Sullivan v. Rainbo Baking Co., 71 N.M. 9, 375 P.2d 326 (1962)

Oct. 17, 1962 · Supreme Court of New Mexico · No. 7071
71 N.M. 9, 375 P.2d 326

375 P.2d 326

Arthur A. SULLIVAN, Claimant, Plaintiff-Appellant, v. RAINBO BAKING COMPANY, Employer, and Royal Globe Insurance Group, Insurer, Defendants-Appellees.

No. 7071.

Supreme Court of New Mexico.

Oct. 17, 1962.

Gore & Nieves, Clovis, for appellant.

Rodey, Dickason, Sloan, Akin & Robb, James C. Ritchie, Joseph J. Mullins, Albuquerque, for appellees.

CARMODY, Justice.

Claimant appeals from the refusal of the trial court to award him workmen’s compensation.

Claimant was employed as a janitor, laborer and night watchman, and his hours of work were from 3:00 P.M. until “about midnight.” With the knowledge and con*10sent of his employer, claimant ate his evening meal on the job, sometimes on the premises and sometimes at a nearby cafe. There was no deduction in pay for the periods when claimant temporarily left the premises. The custom was for claimant to go to the cafe about 8:15 P.M. for “lunch,” to return thereafter with a cup of coffee and to drink the same at about 10:00 o’clock, having kept the coffee warm in an oven on the premises in the meantime. On the night in question, claimant and a co-employee left employer’s premises sometime between 6:00 and 8:00 P.M., so the claimant could obtain a cup of coffee and perhaps a sandwich at the cafe across the street. It had been snowing, and as claimant was about to enter the cafe, he slipped on the accumulated ice and snow and fell, striking a curbing and sustaining a fracture of the hip.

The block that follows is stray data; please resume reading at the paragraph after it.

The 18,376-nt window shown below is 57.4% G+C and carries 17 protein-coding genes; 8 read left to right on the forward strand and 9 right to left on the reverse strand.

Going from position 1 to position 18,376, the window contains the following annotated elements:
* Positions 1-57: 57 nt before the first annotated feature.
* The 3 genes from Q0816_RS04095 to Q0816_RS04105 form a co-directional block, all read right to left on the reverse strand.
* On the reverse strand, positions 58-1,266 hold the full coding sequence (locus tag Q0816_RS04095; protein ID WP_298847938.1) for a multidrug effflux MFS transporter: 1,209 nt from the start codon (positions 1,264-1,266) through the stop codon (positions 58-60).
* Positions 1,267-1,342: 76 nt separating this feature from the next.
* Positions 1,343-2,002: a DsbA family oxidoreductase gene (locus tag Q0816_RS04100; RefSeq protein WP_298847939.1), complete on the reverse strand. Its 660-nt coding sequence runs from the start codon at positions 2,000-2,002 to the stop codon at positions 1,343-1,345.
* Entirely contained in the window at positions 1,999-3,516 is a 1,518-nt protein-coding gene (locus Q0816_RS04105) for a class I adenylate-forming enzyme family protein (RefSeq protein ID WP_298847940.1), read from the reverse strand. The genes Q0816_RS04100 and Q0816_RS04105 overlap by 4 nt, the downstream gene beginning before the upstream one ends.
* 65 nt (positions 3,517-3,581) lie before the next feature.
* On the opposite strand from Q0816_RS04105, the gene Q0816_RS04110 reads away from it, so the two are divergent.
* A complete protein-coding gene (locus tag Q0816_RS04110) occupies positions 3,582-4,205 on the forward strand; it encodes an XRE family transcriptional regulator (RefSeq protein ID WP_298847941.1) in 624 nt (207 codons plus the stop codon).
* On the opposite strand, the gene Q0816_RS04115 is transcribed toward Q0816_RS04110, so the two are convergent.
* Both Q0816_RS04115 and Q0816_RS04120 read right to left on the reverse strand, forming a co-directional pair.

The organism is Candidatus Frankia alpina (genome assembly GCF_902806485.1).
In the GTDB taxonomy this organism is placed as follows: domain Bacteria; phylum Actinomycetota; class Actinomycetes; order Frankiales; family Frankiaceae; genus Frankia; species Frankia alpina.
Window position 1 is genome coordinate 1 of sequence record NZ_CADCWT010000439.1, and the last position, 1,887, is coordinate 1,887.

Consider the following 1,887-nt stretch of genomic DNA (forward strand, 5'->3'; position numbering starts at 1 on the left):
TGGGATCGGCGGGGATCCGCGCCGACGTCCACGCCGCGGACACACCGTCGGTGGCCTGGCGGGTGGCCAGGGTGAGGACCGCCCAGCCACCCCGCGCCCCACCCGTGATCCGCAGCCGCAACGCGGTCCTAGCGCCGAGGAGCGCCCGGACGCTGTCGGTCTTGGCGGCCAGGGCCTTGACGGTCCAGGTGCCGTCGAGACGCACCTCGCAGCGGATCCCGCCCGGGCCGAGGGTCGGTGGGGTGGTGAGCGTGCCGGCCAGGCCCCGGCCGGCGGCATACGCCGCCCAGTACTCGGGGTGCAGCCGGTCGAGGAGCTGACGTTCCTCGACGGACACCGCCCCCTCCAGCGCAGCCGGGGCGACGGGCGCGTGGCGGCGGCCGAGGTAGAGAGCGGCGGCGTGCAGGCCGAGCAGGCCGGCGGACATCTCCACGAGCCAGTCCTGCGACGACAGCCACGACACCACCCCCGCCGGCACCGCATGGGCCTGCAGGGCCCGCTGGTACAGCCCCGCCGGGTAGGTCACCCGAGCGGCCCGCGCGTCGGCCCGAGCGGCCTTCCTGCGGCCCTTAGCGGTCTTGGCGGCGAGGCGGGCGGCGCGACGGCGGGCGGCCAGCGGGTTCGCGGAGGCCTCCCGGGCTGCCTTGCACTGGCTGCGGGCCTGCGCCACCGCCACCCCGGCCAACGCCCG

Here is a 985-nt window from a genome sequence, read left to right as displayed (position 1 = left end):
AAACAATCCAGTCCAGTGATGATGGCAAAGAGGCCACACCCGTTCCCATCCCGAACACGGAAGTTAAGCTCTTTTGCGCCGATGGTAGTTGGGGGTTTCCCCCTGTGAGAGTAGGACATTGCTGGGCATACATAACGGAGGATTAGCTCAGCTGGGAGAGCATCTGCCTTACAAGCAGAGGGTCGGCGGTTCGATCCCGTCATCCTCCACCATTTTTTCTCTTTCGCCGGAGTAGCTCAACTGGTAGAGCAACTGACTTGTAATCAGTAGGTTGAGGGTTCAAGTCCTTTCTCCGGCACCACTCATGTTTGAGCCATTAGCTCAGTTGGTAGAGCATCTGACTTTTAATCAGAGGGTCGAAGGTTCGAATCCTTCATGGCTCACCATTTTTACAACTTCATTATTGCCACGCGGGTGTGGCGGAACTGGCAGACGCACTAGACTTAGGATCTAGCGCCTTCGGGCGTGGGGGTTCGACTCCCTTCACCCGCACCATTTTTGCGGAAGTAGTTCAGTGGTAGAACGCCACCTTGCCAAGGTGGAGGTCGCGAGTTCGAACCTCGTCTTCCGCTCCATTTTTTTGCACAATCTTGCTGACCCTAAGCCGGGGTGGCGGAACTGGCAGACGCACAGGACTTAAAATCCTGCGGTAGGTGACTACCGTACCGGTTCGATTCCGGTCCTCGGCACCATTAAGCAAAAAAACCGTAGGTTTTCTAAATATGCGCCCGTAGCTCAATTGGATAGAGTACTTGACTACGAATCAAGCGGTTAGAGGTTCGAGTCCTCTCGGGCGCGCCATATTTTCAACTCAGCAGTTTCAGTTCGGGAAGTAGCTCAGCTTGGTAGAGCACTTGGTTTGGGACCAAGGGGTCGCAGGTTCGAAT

The trial court denied compensation, and by reason thereof made no findings with reference to the extent of disability of the claimant, even though he contends that he is totally and permanently disabled.

The case is controlled by and is almost identical with that determined in Whitehurst v. Rainbo Baking Company, (1962), N.M., 374 P.2d 849. In that case, we found that an injury sustained by an employee during a period of personal ministration was compensable as arising out of and in the course of his employment. Actually, this case is, in one sense, even stronger than Whitehurst, because of the knowledge and consent of the employer for the taking of meals and coffee off the premises. In any event, Whitehurst completely disposes of the instant case, and for the reasons set out therein, we are of the opinion that the claimant is entitled to compensation.

Therefore, the judgment will be reversed and remanded to the district court, with direction that it make findings as to the extent of the disability of the claimant, if any, and thereafter enter judgment, including therein (if disability is found and compensation allowed) reasonable attorney’s fees for claimant’s attorneys, taking into account the services performed by such attorneys, both in the trial court and in this court for the instant appeal. IT IS SO ORDERED.

MOISE and NOBLE, JJ., concur.

COMPTON, C. J., and CHAVEZ, J., not participating.